In between the October snow showers, we were able to hike many of the trails and review the recent work that has been completed by our volunteers. It was very encouraging to visit all the different sites and see the success of the work and everything that was achieved last season but it is clear that there is plenty still to do and many challenges ahead.
Our autumn survey found that that several of next season’s work sites will be some distance from our camps at Langidalur and Básar and could include 2+ hours hiking each day. This means that we will be looking for participants with a love for wilderness and who really are ready for the challenge of lots of hiking and working in remote areas. The tasks planned for 2022 are ambitious and include a major project on the Tindfjöll Circle trail, a new (first time) project on Útigönguhöfði and continuation of the work close to Morinsheiði. Training and instruction in the work is provided, but participants must bring their own love for the challenge with them.
Our search for volunteers begins again soon and priority will be given to volunteers who were offered paces last season, but could not join their teams due to the ongoing Covid travel restrictions.
Full details including placement outlines, dates and application forms will be published here on December 15th. Interviews and placement allocations begin in the new year and applications will be open until January 31st.
Timber built trails have become one of the main features of our maintenance work in Thórsmörk and Goðaland.
Although we do work with stone when it can be found close to the trails, there are many areas on the trail network where there is little natural building material available. Since our volunteer programme began in 2012, we have been developing trail maintenance techniques using timber produced from the forests of south Iceland and these timber trails are now a common site throughout the Thórsmörk area. During this time, several types of timber have been trialled, but the majority of this work has been done using Icelandic-grown Sitka spruce.
Where possible, new steps are built wider than the existing trail to help prevent erosion and the height of the steps is limited to approximately 15cm to make them comfortable to walk on. Low steps are particularly important for visitors carrying heavy backpacks. Flights of steps are usually built with regular spacing. Long timbers are used to make drains (waterbars) and these are added to each section to divert water from the steps and to help protect them (shown in middle picture).
Timber sides can be added to help secure steps over bedrock areas and these help to prevent material from being washed out of the steps (shown in the picture on the right). On freshly repaired sections, rye grass seed is added to stabilise the areas around the trails. This is fast growing but only grows for one to two seasons, helping to stop loose material being washed away. As the rye grass grows and then dies back, it allows time for the slower growing natural vegetation to re-establish itself beside the trails.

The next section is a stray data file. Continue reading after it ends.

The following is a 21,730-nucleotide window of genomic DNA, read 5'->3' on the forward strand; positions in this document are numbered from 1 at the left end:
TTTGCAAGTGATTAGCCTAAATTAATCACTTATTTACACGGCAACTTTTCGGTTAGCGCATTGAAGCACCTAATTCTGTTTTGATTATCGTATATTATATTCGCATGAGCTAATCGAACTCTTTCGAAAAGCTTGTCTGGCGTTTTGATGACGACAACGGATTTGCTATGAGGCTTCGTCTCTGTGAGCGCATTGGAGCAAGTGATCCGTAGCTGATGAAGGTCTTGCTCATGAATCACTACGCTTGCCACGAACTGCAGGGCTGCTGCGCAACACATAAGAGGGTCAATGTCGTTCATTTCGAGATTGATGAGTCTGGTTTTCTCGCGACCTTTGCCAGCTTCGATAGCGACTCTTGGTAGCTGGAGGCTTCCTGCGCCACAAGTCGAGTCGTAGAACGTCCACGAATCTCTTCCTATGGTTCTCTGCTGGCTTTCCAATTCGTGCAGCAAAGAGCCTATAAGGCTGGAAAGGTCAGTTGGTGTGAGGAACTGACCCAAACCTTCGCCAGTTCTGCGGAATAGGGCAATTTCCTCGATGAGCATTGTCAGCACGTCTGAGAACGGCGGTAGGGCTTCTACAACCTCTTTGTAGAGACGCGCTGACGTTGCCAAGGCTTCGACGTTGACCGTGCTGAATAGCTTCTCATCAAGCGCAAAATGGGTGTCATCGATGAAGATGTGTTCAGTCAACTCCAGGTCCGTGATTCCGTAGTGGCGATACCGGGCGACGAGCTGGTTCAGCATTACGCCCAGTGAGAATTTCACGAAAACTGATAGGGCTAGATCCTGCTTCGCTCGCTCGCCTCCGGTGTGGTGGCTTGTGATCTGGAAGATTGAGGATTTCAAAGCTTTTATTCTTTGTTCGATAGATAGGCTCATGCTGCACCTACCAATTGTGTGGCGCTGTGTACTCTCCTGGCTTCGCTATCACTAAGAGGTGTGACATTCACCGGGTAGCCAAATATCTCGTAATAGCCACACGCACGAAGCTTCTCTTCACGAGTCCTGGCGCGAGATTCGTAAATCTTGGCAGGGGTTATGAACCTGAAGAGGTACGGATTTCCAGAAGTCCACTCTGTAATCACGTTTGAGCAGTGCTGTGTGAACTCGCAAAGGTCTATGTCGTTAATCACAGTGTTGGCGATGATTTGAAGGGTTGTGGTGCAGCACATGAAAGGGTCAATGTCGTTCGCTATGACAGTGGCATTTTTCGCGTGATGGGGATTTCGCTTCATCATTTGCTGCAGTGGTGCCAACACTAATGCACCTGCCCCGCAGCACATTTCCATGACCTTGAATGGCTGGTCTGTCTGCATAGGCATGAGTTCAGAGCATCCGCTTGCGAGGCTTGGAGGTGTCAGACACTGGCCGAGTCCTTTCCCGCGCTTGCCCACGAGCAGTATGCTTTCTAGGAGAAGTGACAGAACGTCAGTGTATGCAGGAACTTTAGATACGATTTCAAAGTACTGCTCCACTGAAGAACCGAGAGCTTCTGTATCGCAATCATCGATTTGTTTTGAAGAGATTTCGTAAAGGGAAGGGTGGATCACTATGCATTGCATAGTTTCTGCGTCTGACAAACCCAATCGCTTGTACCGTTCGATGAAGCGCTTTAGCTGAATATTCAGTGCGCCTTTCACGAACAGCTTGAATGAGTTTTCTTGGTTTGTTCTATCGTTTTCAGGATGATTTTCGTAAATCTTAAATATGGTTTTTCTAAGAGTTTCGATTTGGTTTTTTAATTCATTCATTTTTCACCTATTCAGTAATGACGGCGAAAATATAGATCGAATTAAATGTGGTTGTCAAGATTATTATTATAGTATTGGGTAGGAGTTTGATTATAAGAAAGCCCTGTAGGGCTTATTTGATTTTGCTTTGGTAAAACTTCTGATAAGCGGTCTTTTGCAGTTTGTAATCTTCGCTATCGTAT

This summer, our trail building with timber continues as our team move to new worksites in Thórsmörk and Goðaland.
We are now back to work after our winter break and busy with preparations for next season. We have been reading applications, completing interviews and starting to gather the team.
Once again, we are delighted with the response to our call for volunteers and it has been very nice to hear from so many people who would like to join us in Thórsmörk next summer. It is especially nice to have contact so many of our old volunteers and also applicants who have heard about the programme from friends who have volunteered with us before.
We have now started to allocate places and the groups are taking shape. We have a lot planned for the summer and the 2020 programme will be our most ambitious to date. In addition to the trail maintenance work, we have a series of new mapping tasks and an increased emphasis on tree planting this season. No previous experience of trail construction work is necessary as practical training will be provided. We are looking for participants who have some experience of camping and hill walking, enjoy wilderness landscapes and are ready for a challenge.
Full details including project outlines, placement dates and application forms can be found on our website. The groups are now starting to fill up, so if you would like to apply for a place this season, don’t delay.
Applications close on January 31st.
As we begin to gather our international volunteers for the summer, we have set ourselves a new ambitious target for the season.
As well as the ongoing trail maintenance tasks in Thórsmörk and Goðaland, we aim to plant 10,000 trees at sites close to the Tumastaðir and Þjórsárdalur Forestry Stations. Planting days are planned throughout the season and will start as soon as weather and conditions are suitable. A variety of tree species will be used including native birch and the projects will be organised with our Forest Service collegues who will oversee the work.
Tree planting in Iceland is now gathering pace inline with the country’s climate strategy which includes carbon sequestration through afforestation and revegetation. We are very exitied to be involved in this important new challenge.
Full details about our volunteer projects including placement dates and application forms are now available.
Applications close on January 31st.
We would like to thank all our volunteers and Thórsmörk friends for another great year.
A Happy New Year to you all and very best wishes for 2020.